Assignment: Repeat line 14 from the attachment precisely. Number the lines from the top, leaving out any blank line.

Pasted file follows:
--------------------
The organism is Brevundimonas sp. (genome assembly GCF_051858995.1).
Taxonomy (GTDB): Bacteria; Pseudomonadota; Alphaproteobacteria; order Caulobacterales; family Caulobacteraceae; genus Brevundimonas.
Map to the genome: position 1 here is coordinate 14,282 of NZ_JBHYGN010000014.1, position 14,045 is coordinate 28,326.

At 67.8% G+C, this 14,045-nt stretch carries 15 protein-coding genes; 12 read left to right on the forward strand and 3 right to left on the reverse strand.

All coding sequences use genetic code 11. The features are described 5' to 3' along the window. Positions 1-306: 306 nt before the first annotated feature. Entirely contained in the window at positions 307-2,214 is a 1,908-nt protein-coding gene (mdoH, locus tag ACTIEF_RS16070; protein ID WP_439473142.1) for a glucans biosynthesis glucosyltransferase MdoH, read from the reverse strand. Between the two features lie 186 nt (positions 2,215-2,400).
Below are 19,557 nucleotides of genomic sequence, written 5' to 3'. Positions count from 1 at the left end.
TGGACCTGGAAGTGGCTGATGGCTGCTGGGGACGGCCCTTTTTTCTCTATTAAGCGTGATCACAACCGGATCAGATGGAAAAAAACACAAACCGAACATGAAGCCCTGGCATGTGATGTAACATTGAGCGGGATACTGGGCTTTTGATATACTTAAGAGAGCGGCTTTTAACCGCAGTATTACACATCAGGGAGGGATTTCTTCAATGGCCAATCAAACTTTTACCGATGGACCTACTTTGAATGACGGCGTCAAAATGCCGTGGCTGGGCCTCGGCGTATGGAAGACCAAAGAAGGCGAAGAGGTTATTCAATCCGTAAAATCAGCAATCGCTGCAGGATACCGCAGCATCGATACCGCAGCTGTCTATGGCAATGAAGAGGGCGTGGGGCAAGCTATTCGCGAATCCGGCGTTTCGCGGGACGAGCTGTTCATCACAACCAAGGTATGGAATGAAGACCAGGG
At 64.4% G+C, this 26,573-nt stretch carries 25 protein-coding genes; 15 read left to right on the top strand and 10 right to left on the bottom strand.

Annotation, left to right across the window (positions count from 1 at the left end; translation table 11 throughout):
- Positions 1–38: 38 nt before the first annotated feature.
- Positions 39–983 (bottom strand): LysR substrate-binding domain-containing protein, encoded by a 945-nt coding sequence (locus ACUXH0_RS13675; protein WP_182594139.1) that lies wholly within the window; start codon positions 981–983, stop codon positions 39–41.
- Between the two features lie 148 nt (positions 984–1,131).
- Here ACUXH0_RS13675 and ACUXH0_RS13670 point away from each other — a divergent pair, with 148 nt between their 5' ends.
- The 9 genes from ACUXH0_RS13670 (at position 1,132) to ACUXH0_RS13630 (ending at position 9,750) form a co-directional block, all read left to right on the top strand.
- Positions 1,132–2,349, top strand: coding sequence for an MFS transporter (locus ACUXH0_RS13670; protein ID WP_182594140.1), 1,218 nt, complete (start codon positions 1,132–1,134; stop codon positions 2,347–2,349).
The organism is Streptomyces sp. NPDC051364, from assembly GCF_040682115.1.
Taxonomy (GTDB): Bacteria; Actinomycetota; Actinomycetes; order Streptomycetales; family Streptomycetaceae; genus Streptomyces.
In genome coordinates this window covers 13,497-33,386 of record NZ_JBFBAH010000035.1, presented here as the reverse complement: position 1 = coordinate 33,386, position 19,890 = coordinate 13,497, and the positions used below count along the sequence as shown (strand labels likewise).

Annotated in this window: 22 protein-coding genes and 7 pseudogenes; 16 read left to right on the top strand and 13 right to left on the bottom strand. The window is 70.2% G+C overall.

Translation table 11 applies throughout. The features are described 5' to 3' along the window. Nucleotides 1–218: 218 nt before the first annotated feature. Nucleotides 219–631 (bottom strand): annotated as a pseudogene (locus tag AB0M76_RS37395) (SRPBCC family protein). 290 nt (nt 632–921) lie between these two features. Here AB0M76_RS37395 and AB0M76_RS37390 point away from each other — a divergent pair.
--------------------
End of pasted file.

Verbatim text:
- The 9 genes from ACUXH0_RS13670 (at position 1,132) to ACUXH0_RS13630 (ending at position 9,750) form a co-directional block, all read left to right on the top strand.